LE CLAIRE, Iowa — There's a brand new cocktail coming to the Mississippi River Distilling Company... and it's got an ingredient you might not have expected. Goat's milk!
The drink will be the distillery's featured drink of July and is a play on 'elote,' which is a Mexican street corn treat. It will combine roasted sweet corn, chili powder, lime and hot sauce. That all gets pureed and strained, then Iowish whiskey and goats milk is added, along with some fresh lime. Finally, everything gets shaken up, strained one more time, then garnished with orange zest.
All of the milk will come from Dailey Farms in Alexis, Illinois. Owner John Dailey has about 60 goats at the moment (and, of course, he knows each of them by name). He says their milk is perfect for the drink because it's not homogenized or processed and really doesn't taste any sweeter than milk you might buy from the store.
"We don't add any of that processing stuff," said Dailey. "They're foraging through the woods, they're eating lots of mushrooms, nuts, berries, twigs... they eat bark, they eat alfalfa - everything you can imagine! Poison Ivy [too] and it really adds flavor to it. A lot of our clientele will come up and say I remember having milk fresh out of the jug as a young child and they can remember that flavor. That's what we're gonna taste like."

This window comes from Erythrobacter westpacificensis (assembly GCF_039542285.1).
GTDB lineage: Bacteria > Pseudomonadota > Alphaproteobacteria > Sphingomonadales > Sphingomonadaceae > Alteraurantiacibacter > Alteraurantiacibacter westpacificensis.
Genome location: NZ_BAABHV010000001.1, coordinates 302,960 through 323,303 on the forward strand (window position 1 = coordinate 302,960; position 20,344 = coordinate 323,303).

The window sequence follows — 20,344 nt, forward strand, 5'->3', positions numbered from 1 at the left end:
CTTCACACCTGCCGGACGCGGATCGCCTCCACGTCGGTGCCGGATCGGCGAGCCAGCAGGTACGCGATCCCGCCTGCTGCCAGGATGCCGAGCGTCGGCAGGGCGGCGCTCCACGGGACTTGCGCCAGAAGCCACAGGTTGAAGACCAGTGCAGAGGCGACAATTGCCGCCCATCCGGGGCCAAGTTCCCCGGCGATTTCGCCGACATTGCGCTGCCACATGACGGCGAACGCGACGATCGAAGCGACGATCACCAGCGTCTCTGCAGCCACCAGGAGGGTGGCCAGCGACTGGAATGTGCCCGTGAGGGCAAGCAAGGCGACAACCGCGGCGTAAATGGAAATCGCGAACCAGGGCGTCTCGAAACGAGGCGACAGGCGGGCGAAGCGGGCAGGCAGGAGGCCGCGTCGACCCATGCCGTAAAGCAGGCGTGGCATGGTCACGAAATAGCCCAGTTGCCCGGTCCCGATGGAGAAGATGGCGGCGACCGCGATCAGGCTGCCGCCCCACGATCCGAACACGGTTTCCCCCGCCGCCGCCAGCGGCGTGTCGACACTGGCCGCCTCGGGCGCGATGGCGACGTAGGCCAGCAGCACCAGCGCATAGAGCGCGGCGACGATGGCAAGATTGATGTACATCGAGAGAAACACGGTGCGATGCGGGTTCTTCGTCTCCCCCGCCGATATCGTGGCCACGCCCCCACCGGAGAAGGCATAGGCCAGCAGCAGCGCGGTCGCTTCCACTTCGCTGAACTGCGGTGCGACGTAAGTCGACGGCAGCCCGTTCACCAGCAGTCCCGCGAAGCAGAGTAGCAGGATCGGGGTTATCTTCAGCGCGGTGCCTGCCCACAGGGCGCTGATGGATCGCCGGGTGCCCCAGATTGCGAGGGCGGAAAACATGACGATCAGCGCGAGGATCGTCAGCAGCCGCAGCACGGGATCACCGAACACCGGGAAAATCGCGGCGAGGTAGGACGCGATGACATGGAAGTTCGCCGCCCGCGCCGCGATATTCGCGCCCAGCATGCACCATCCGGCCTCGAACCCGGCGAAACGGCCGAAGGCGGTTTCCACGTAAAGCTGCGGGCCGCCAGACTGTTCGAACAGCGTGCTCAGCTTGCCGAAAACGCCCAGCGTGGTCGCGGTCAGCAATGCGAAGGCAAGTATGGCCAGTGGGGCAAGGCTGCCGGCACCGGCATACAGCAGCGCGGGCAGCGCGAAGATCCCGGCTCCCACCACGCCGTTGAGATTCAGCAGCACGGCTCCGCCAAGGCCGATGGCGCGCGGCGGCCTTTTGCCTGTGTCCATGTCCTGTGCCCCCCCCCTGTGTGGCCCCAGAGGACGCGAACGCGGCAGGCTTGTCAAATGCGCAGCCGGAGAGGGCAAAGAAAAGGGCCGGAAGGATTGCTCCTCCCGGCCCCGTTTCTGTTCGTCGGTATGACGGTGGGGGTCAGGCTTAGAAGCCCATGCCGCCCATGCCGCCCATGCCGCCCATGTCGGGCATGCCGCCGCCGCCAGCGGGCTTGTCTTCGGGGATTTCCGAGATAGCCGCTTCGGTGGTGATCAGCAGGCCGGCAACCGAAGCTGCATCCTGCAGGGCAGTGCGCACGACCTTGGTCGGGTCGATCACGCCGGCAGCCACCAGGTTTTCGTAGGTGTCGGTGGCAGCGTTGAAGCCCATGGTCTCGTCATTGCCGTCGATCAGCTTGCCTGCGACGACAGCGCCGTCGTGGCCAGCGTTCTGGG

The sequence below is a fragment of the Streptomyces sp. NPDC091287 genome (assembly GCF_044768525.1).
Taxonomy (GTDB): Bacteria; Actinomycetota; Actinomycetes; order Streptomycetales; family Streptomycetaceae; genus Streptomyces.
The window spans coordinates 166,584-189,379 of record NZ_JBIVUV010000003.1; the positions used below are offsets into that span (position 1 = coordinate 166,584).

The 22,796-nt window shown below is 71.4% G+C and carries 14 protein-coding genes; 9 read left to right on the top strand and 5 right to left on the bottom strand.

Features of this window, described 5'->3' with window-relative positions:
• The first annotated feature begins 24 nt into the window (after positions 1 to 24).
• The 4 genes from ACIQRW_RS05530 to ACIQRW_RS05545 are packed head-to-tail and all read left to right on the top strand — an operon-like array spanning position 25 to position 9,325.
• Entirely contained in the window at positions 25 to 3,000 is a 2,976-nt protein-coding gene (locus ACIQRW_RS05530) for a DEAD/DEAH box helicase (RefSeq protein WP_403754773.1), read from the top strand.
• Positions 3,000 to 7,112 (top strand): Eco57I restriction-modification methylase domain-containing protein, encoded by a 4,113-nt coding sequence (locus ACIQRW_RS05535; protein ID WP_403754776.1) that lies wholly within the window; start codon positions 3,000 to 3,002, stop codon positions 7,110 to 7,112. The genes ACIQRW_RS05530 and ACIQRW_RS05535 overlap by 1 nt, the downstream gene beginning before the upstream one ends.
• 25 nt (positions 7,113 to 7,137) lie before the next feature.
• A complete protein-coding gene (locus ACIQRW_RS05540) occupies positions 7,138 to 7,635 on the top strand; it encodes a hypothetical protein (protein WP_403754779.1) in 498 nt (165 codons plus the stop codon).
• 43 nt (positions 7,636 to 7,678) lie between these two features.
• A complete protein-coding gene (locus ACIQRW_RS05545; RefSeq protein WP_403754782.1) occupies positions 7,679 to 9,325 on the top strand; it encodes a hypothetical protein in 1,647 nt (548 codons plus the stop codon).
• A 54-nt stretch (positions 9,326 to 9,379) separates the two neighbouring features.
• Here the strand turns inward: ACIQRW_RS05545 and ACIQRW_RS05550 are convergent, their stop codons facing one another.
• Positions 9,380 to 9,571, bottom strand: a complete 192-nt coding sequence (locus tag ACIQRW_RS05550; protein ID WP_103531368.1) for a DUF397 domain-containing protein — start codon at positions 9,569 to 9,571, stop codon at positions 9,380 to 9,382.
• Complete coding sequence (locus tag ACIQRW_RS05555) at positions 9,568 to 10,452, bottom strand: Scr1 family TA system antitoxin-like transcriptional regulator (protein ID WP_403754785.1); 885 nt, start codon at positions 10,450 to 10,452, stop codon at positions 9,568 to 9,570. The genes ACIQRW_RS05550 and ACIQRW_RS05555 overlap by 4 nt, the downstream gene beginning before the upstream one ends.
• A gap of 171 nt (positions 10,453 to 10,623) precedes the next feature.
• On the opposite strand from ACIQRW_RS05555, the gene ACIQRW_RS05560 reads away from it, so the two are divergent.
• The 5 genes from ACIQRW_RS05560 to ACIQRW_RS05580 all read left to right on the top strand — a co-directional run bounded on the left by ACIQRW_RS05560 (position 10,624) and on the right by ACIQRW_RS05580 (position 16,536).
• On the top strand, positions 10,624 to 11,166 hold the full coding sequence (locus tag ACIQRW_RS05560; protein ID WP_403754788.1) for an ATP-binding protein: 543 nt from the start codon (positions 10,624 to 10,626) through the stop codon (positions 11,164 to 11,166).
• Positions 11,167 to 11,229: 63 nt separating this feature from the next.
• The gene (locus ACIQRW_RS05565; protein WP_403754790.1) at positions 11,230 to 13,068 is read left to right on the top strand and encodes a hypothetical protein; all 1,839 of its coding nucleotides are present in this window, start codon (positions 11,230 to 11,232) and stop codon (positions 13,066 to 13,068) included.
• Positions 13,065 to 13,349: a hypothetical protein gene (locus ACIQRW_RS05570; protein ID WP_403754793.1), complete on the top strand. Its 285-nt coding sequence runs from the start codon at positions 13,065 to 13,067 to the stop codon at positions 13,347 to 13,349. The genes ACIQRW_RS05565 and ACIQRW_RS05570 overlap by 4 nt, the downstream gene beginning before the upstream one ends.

The cocktail at Mississippi River Distilling will only be offered in July, since it's a little labor intensive for the bartenders to make, but both the distillery and Dailey say it's a great partnership between two local businesses. Even the corn that's featured in the drink will come from a local farmer just a few miles down the road from the distillery.
But if you can't wait until July to try out some goats milk, Dailey Farms has their bottled product available in Hy-Vee's on the Illinois side of the river. They're also beginning a new subscription service for milk delivery. To learn more and to sign up, you can message them on their Facebook.
"We're used to doing a lot of sample events pre-covid and that's how we get so many people to actually pick up the goat milk," explained Dailey. "Because then they try it and then everybody- the most common reaction is 'hey... it tastes like milk!' Which is funny because I'm always like, 'it is milk.'"